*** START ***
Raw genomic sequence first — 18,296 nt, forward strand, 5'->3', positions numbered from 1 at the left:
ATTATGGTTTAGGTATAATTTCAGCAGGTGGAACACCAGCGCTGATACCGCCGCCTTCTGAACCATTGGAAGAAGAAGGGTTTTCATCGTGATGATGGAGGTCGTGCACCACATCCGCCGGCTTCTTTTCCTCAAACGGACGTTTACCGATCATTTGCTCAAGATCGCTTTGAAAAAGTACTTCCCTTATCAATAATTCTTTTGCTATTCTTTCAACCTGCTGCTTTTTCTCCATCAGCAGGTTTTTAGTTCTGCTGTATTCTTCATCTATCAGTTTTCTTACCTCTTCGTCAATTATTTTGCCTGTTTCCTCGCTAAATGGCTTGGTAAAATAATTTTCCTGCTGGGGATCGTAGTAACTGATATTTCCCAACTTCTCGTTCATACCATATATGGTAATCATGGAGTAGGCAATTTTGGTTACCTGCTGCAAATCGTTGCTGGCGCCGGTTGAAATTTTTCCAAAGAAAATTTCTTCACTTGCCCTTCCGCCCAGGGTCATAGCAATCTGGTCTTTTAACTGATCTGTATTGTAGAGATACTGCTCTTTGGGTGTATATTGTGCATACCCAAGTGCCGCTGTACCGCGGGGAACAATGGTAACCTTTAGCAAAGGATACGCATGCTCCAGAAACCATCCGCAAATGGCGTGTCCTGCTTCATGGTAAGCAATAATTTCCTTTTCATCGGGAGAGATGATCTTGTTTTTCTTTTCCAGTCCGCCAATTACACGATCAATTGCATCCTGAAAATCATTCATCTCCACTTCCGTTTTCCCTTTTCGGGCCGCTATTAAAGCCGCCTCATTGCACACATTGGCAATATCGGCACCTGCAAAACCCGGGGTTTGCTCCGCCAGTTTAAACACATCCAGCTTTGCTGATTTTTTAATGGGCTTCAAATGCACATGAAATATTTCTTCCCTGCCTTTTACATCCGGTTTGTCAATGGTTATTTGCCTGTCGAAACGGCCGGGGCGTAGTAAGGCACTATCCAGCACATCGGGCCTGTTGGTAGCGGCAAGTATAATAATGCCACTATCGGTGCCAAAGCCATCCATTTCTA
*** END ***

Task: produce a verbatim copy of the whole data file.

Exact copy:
Raw genomic sequence first — 18,296 nt, forward strand, 5'->3', positions numbered from 1 at the left:
ATTATGGTTTAGGTATAATTTCAGCAGGTGGAACACCAGCGCTGATACCGCCGCCTTCTGAACCATTGGAAGAAGAAGGGTTTTCATCGTGATGATGGAGGTCGTGCACCACATCCGCCGGCTTCTTTTCCTCAAACGGACGTTTACCGATCATTTGCTCAAGATCGCTTTGAAAAAGTACTTCCCTTATCAATAATTCTTTTGCTATTCTTTCAACCTGCTGCTTTTTCTCCATCAGCAGGTTTTTAGTTCTGCTGTATTCTTCATCTATCAGTTTTCTTACCTCTTCGTCAATTATTTTGCCTGTTTCCTCGCTAAATGGCTTGGTAAAATAATTTTCCTGCTGGGGATCGTAGTAACTGATATTTCCCAACTTCTCGTTCATACCATATATGGTAATCATGGAGTAGGCAATTTTGGTTACCTGCTGCAAATCGTTGCTGGCGCCGGTTGAAATTTTTCCAAAGAAAATTTCTTCACTTGCCCTTCCGCCCAGGGTCATAGCAATCTGGTCTTTTAACTGATCTGTATTGTAGAGATACTGCTCTTTGGGTGTATATTGTGCATACCCAAGTGCCGCTGTACCGCGGGGAACAATGGTAACCTTTAGCAAAGGATACGCATGCTCCAGAAACCATCCGCAAATGGCGTGTCCTGCTTCATGGTAAGCAATAATTTCCTTTTCATCGGGAGAGATGATCTTGTTTTTCTTTTCCAGTCCGCCAATTACACGATCAATTGCATCCTGAAAATCATTCATCTCCACTTCCGTTTTCCCTTTTCGGGCCGCTATTAAAGCCGCCTCATTGCACACATTGGCAATATCGGCACCTGCAAAACCCGGGGTTTGCTCCGCCAGTTTAAACACATCCAGCTTTGCTGATTTTTTAATGGGCTTCAAATGCACATGAAATATTTCTTCCCTGCCTTTTACATCCGGTTTGTCAATGGTTATTTGCCTGTCGAAACGGCCGGGGCGTAGTAAGGCACTATCCAGCACATCGGGCCTGTTGGTAGCGGCAAGTATAATAATGCCACTATCGGTGCCAAAGCCATCCATTTCTA